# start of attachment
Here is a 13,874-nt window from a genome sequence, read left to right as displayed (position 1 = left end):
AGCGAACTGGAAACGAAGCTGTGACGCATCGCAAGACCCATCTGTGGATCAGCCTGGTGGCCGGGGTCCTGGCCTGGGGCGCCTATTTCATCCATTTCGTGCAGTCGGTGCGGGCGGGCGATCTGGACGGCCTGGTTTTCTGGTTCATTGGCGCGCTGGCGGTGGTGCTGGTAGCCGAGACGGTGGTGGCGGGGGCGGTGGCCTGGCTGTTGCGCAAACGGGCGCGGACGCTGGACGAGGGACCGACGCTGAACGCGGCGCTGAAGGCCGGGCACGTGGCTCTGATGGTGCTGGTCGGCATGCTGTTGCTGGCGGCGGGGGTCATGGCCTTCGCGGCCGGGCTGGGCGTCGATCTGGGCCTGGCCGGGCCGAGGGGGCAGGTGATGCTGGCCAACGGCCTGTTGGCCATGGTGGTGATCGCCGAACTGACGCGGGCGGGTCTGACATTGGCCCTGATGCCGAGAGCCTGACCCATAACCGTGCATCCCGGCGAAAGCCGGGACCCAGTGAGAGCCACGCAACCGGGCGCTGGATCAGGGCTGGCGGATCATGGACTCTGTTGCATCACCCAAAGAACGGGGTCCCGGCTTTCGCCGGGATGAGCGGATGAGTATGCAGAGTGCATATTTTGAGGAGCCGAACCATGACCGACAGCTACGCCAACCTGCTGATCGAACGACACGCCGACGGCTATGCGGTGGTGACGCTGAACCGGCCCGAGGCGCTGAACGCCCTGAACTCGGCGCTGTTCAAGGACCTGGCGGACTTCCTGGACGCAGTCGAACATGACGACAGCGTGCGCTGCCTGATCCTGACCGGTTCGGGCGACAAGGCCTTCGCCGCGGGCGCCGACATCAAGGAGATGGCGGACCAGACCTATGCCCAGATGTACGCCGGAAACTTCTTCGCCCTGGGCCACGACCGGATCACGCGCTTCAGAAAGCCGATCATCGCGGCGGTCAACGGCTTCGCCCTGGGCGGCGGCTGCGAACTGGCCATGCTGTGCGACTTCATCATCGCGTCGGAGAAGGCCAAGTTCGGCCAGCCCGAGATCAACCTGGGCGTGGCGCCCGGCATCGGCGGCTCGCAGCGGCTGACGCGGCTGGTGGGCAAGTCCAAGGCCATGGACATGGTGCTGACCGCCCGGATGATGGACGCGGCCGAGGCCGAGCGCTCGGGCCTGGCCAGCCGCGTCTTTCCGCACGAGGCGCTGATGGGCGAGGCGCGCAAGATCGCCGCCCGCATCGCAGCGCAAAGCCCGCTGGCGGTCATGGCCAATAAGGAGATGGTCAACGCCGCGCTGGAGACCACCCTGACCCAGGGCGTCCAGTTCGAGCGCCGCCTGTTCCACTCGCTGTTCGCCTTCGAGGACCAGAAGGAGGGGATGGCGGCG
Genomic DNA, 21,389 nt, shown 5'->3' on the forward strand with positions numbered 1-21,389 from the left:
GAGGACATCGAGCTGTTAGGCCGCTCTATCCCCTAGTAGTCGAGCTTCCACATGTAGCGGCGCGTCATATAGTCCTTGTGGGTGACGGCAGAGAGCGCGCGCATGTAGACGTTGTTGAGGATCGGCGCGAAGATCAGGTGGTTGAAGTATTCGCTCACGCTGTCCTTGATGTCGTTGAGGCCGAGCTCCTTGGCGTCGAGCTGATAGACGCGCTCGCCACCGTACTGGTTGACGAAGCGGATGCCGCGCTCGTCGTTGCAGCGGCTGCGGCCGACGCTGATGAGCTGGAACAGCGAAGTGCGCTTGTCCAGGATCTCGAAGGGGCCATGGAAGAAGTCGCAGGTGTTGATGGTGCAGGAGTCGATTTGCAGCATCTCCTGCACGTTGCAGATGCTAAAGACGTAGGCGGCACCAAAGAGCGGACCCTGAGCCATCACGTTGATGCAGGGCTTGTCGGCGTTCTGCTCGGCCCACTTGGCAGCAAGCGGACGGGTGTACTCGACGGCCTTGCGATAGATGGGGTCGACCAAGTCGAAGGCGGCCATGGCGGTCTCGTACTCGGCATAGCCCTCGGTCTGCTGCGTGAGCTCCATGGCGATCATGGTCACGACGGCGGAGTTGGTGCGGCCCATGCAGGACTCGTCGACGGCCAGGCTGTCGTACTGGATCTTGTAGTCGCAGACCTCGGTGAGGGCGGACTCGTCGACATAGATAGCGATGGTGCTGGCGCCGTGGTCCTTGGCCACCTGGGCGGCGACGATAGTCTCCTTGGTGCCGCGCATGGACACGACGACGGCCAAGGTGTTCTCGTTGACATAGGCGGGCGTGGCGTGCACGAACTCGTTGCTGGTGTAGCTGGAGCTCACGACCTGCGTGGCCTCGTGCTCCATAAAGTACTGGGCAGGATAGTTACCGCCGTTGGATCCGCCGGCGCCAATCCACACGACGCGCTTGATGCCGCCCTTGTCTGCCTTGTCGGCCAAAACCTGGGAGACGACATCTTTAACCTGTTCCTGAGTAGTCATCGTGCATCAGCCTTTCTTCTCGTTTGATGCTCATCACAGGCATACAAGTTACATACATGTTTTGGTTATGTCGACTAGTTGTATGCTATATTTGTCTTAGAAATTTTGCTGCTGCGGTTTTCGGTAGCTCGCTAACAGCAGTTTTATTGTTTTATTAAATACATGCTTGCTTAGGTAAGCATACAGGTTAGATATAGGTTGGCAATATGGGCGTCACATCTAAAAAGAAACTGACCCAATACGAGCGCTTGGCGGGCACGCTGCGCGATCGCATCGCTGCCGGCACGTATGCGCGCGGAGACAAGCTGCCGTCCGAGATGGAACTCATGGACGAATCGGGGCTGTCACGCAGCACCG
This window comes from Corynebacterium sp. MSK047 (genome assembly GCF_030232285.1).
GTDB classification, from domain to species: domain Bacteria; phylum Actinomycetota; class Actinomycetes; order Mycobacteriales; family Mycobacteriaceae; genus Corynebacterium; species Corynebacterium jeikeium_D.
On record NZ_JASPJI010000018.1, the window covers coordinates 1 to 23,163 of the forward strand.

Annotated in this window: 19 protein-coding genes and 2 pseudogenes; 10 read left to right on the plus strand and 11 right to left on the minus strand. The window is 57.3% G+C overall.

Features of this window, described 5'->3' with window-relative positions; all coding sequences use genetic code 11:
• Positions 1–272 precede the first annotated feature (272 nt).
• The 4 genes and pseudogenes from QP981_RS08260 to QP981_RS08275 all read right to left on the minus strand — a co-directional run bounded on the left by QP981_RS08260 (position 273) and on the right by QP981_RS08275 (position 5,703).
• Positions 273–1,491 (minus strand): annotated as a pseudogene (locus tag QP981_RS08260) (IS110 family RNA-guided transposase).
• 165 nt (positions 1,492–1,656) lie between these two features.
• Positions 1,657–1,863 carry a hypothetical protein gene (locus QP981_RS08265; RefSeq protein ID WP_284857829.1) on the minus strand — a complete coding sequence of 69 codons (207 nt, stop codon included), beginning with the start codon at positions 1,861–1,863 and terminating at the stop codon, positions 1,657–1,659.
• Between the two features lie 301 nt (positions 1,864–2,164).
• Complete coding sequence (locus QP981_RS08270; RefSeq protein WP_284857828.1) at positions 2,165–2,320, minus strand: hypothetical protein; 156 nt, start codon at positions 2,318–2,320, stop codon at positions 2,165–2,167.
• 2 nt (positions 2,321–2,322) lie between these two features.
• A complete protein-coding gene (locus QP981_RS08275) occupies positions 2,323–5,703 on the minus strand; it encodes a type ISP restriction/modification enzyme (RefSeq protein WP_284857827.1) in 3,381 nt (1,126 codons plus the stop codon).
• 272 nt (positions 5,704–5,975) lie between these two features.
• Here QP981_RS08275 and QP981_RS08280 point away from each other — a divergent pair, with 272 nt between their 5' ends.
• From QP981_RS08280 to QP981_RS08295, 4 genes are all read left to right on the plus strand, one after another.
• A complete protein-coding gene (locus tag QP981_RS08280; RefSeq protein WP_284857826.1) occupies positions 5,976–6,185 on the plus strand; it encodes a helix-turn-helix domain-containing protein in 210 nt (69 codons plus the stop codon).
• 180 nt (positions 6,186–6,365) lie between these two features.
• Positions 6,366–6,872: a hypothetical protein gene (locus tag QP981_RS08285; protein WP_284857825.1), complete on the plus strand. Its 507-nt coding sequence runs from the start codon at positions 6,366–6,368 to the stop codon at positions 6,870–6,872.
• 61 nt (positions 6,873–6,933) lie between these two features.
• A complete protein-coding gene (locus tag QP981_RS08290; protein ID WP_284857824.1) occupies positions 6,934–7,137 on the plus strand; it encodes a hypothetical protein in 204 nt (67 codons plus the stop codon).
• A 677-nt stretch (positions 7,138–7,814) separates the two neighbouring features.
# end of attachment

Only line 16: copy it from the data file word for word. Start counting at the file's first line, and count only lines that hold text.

• Complete coding sequence (locus QP981_RS08270; RefSeq protein WP_284857828.1) at positions 2,165–2,320, minus strand: hypothetical protein; 156 nt, start codon at positions 2,318–2,320, stop codon at positions 2,165–2,167.